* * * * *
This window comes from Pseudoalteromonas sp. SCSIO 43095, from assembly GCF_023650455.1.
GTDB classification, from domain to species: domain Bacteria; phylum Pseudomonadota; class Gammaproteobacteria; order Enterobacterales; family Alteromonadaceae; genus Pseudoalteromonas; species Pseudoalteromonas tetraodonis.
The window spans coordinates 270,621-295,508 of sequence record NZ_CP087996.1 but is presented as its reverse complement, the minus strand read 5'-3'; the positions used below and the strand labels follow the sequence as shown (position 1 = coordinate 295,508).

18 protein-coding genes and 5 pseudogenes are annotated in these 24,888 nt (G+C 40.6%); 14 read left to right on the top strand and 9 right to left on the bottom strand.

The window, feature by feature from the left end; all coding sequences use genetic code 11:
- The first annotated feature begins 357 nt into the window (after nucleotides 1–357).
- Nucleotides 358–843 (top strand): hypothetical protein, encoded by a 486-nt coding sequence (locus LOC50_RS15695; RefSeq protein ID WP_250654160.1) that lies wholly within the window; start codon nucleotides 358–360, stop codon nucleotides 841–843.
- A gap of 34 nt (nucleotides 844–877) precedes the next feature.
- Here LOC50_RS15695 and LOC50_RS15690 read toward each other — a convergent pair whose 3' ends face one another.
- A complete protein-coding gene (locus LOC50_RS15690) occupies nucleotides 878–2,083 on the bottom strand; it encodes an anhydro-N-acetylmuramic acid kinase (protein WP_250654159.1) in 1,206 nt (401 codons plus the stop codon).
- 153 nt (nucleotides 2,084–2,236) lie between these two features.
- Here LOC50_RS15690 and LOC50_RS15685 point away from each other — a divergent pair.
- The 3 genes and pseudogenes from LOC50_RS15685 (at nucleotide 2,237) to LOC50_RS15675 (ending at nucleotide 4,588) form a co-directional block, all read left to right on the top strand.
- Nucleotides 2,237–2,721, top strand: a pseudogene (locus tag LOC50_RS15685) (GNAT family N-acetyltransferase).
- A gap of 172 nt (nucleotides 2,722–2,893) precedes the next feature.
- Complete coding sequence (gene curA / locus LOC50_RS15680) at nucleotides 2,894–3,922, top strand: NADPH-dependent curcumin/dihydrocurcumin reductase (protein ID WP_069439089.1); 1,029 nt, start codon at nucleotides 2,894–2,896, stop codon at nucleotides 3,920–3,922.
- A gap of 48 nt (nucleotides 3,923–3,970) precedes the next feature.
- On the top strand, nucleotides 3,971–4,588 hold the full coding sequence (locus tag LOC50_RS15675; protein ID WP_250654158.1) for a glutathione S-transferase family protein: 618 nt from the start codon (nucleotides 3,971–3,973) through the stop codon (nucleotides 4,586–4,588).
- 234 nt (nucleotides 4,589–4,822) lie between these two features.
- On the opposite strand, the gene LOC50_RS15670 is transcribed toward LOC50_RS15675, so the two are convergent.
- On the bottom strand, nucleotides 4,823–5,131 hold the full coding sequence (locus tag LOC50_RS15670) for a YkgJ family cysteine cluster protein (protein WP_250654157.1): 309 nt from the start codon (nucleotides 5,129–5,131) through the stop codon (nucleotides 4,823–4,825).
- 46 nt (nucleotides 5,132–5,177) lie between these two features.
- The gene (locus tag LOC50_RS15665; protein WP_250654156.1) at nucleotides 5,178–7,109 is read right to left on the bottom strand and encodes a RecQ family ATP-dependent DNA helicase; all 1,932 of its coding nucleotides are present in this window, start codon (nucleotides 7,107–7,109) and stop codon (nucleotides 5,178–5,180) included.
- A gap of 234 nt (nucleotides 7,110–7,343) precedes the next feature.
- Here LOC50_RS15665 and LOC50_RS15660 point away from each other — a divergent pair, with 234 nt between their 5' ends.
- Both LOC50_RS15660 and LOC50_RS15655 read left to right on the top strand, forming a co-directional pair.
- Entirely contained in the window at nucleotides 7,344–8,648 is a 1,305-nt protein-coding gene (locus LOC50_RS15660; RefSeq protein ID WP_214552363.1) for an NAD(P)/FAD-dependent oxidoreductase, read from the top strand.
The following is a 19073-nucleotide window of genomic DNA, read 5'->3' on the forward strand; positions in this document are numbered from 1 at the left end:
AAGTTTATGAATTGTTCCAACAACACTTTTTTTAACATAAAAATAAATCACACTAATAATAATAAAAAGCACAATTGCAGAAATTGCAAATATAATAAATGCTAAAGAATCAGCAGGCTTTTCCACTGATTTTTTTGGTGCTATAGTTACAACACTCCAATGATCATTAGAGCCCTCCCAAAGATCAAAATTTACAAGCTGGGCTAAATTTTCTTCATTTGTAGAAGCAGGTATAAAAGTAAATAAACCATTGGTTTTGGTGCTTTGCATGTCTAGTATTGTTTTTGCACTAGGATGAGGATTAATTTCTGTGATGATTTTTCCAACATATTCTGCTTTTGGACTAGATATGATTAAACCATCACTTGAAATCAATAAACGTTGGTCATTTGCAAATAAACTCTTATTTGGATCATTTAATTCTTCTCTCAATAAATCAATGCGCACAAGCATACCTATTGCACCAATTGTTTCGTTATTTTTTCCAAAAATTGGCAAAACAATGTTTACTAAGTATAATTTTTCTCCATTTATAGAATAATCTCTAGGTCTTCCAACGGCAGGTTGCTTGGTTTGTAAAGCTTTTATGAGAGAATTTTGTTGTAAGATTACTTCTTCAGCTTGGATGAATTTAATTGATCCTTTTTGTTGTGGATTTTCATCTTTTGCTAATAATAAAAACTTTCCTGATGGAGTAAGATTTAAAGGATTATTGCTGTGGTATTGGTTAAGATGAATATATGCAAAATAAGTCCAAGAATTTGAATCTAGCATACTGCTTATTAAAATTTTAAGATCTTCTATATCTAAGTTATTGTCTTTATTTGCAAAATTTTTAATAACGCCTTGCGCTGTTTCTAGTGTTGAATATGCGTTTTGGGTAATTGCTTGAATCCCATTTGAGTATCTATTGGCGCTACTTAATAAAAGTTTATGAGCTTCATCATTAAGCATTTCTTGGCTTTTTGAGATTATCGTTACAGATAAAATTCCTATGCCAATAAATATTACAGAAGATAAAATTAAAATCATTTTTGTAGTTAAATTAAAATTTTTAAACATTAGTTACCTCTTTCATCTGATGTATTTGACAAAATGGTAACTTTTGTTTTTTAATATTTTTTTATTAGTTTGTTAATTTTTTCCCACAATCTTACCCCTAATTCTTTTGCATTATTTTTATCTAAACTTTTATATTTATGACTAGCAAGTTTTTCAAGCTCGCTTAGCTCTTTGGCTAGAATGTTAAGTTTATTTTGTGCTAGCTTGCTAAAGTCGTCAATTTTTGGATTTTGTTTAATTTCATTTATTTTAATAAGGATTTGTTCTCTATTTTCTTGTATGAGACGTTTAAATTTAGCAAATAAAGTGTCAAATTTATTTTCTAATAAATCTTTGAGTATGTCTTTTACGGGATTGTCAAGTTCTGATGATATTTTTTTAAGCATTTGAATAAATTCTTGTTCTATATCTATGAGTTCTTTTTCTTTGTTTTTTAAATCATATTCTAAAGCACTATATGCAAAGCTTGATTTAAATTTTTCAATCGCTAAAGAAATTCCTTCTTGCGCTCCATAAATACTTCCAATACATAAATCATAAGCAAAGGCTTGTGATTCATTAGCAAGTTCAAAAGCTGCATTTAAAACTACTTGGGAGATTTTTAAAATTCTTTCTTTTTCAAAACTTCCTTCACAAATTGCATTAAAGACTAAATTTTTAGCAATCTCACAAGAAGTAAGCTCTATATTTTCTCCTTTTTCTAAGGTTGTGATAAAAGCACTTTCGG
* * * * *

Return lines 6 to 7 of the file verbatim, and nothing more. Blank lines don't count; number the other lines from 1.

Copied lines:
- The first annotated feature begins 357 nt into the window (after nucleotides 1–357).
- Nucleotides 358–843 (top strand): hypothetical protein, encoded by a 486-nt coding sequence (locus LOC50_RS15695; RefSeq protein ID WP_250654160.1) that lies wholly within the window; start codon nucleotides 358–360, stop codon nucleotides 841–843.